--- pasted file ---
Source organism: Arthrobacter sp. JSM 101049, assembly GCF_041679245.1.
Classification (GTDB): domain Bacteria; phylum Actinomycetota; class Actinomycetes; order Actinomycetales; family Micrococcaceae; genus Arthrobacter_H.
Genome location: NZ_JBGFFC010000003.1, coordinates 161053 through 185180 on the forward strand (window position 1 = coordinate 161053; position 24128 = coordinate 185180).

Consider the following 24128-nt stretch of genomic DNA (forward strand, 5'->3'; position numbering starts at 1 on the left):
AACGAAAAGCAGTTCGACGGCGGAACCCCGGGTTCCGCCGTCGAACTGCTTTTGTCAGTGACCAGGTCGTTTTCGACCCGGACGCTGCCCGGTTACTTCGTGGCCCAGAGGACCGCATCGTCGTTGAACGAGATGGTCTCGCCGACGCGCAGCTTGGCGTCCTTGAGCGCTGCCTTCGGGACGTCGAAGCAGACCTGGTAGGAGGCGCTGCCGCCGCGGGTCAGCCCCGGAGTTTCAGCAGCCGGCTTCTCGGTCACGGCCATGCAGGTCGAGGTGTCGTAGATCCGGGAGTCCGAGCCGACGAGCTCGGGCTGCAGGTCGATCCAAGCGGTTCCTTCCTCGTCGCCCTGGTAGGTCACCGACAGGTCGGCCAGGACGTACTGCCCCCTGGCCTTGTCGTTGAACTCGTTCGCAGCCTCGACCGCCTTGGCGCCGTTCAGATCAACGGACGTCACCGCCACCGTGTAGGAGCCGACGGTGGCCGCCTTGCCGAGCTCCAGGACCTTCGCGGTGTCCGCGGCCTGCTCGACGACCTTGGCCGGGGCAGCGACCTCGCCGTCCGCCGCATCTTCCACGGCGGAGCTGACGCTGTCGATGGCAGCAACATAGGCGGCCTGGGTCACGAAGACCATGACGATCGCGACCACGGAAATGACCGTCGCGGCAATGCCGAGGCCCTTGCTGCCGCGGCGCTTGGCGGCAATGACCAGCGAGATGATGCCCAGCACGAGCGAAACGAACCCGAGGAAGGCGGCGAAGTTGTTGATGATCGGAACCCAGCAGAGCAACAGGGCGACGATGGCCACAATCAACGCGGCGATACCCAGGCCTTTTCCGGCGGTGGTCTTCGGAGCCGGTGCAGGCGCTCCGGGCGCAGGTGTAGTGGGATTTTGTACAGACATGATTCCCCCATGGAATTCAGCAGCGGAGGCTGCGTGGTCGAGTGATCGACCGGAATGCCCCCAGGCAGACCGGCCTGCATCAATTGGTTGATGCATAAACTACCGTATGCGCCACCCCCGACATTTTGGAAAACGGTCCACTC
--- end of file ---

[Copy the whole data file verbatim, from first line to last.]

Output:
Source organism: Arthrobacter sp. JSM 101049, assembly GCF_041679245.1.
Classification (GTDB): domain Bacteria; phylum Actinomycetota; class Actinomycetes; order Actinomycetales; family Micrococcaceae; genus Arthrobacter_H.
Genome location: NZ_JBGFFC010000003.1, coordinates 161053 through 185180 on the forward strand (window position 1 = coordinate 161053; position 24128 = coordinate 185180).

Consider the following 24128-nt stretch of genomic DNA (forward strand, 5'->3'; position numbering starts at 1 on the left):
AACGAAAAGCAGTTCGACGGCGGAACCCCGGGTTCCGCCGTCGAACTGCTTTTGTCAGTGACCAGGTCGTTTTCGACCCGGACGCTGCCCGGTTACTTCGTGGCCCAGAGGACCGCATCGTCGTTGAACGAGATGGTCTCGCCGACGCGCAGCTTGGCGTCCTTGAGCGCTGCCTTCGGGACGTCGAAGCAGACCTGGTAGGAGGCGCTGCCGCCGCGGGTCAGCCCCGGAGTTTCAGCAGCCGGCTTCTCGGTCACGGCCATGCAGGTCGAGGTGTCGTAGATCCGGGAGTCCGAGCCGACGAGCTCGGGCTGCAGGTCGATCCAAGCGGTTCCTTCCTCGTCGCCCTGGTAGGTCACCGACAGGTCGGCCAGGACGTACTGCCCCCTGGCCTTGTCGTTGAACTCGTTCGCAGCCTCGACCGCCTTGGCGCCGTTCAGATCAACGGACGTCACCGCCACCGTGTAGGAGCCGACGGTGGCCGCCTTGCCGAGCTCCAGGACCTTCGCGGTGTCCGCGGCCTGCTCGACGACCTTGGCCGGGGCAGCGACCTCGCCGTCCGCCGCATCTTCCACGGCGGAGCTGACGCTGTCGATGGCAGCAACATAGGCGGCCTGGGTCACGAAGACCATGACGATCGCGACCACGGAAATGACCGTCGCGGCAATGCCGAGGCCCTTGCTGCCGCGGCGCTTGGCGGCAATGACCAGCGAGATGATGCCCAGCACGAGCGAAACGAACCCGAGGAAGGCGGCGAAGTTGTTGATGATCGGAACCCAGCAGAGCAACAGGGCGACGATGGCCACAATCAACGCGGCGATACCCAGGCCTTTTCCGGCGGTGGTCTTCGGAGCCGGTGCAGGCGCTCCGGGCGCAGGTGTAGTGGGATTTTGTACAGACATGATTCCCCCATGGAATTCAGCAGCGGAGGCTGCGTGGTCGAGTGATCGACCGGAATGCCCCCAGGCAGACCGGCCTGCATCAATTGGTTGATGCATAAACTACCGTATGCGCCACCCCCGACATTTTGGAAAACGGTCCACTC